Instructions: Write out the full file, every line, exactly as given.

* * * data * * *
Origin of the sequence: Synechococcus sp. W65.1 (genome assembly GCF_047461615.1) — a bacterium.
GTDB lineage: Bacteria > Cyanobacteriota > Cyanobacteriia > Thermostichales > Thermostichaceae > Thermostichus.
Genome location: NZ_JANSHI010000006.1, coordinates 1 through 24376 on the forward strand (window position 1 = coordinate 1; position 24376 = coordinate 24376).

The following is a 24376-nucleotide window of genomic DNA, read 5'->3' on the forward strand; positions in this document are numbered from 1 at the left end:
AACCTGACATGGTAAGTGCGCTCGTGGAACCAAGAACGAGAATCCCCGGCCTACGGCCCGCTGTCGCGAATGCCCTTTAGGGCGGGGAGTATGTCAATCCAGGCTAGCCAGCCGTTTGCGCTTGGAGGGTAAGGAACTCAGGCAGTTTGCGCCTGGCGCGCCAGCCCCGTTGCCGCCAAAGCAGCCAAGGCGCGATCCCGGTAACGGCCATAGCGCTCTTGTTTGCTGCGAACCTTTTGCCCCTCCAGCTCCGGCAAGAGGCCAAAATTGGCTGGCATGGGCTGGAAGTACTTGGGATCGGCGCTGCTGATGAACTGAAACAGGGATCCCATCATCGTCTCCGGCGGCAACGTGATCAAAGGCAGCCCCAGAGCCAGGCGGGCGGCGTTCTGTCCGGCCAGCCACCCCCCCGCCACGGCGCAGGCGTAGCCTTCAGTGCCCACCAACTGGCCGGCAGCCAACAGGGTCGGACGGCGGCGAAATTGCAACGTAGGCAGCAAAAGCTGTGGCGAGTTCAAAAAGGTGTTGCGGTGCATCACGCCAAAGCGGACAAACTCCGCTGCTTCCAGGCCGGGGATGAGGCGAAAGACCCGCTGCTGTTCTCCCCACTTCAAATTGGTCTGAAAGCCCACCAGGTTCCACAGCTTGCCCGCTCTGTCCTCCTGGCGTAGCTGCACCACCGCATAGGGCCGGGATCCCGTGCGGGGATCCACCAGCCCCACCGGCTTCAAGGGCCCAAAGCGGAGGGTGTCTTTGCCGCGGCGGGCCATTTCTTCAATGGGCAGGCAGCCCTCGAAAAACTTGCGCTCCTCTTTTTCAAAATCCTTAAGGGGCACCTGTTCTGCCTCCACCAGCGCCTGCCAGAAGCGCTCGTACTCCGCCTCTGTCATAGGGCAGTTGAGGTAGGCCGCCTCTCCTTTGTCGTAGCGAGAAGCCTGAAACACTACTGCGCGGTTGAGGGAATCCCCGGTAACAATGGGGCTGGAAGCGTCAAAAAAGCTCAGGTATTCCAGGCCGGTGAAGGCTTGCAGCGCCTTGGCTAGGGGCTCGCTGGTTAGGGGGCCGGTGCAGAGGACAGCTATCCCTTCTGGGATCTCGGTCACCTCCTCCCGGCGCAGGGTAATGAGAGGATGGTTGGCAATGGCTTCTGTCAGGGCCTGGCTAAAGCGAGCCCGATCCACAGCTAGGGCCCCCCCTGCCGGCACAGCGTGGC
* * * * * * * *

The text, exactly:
Origin of the sequence: Synechococcus sp. W65.1 (genome assembly GCF_047461615.1) — a bacterium.
GTDB lineage: Bacteria > Cyanobacteriota > Cyanobacteriia > Thermostichales > Thermostichaceae > Thermostichus.
Genome location: NZ_JANSHI010000006.1, coordinates 1 through 24376 on the forward strand (window position 1 = coordinate 1; position 24376 = coordinate 24376).

The following is a 24376-nucleotide window of genomic DNA, read 5'->3' on the forward strand; positions in this document are numbered from 1 at the left end:
AACCTGACATGGTAAGTGCGCTCGTGGAACCAAGAACGAGAATCCCCGGCCTACGGCCCGCTGTCGCGAATGCCCTTTAGGGCGGGGAGTATGTCAATCCAGGCTAGCCAGCCGTTTGCGCTTGGAGGGTAAGGAACTCAGGCAGTTTGCGCCTGGCGCGCCAGCCCCGTTGCCGCCAAAGCAGCCAAGGCGCGATCCCGGTAACGGCCATAGCGCTCTTGTTTGCTGCGAACCTTTTGCCCCTCCAGCTCCGGCAAGAGGCCAAAATTGGCTGGCATGGGCTGGAAGTACTTGGGATCGGCGCTGCTGATGAACTGAAACAGGGATCCCATCATCGTCTCCGGCGGCAACGTGATCAAAGGCAGCCCCAGAGCCAGGCGGGCGGCGTTCTGTCCGGCCAGCCACCCCCCCGCCACGGCGCAGGCGTAGCCTTCAGTGCCCACCAACTGGCCGGCAGCCAACAGGGTCGGACGGCGGCGAAATTGCAACGTAGGCAGCAAAAGCTGTGGCGAGTTCAAAAAGGTGTTGCGGTGCATCACGCCAAAGCGGACAAACTCCGCTGCTTCCAGGCCGGGGATGAGGCGAAAGACCCGCTGCTGTTCTCCCCACTTCAAATTGGTCTGAAAGCCCACCAGGTTCCACAGCTTGCCCGCTCTGTCCTCCTGGCGTAGCTGCACCACCGCATAGGGCCGGGATCCCGTGCGGGGATCCACCAGCCCCACCGGCTTCAAGGGCCCAAAGCGGAGGGTGTCTTTGCCGCGGCGGGCCATTTCTTCAATGGGCAGGCAGCCCTCGAAAAACTTGCGCTCCTCTTTTTCAAAATCCTTAAGGGGCACCTGTTCTGCCTCCACCAGCGCCTGCCAGAAGCGCTCGTACTCCGCCTCTGTCATAGGGCAGTTGAGGTAGGCCGCCTCTCCTTTGTCGTAGCGAGAAGCCTGAAACACTACTGCGCGGTTGAGGGAATCCCCGGTAACAATGGGGCTGGAAGCGTCAAAAAAGCTCAGGTATTCCAGGCCGGTGAAGGCTTGCAGCGCCTTGGCTAGGGGCTCGCTGGTTAGGGGGCCGGTGCAGAGGACAGCTATCCCTTCTGGGATCTCGGTCACCTCCTCCCGGCGCAGGGTAATGAGAGGATGGTTGGCAATGGCTTCTGTCAGGGCCTGGCTAAAGCGAGCCCGATCCACAGCTAGGGCCCCCCCTGCCGGCACAGCGTGGC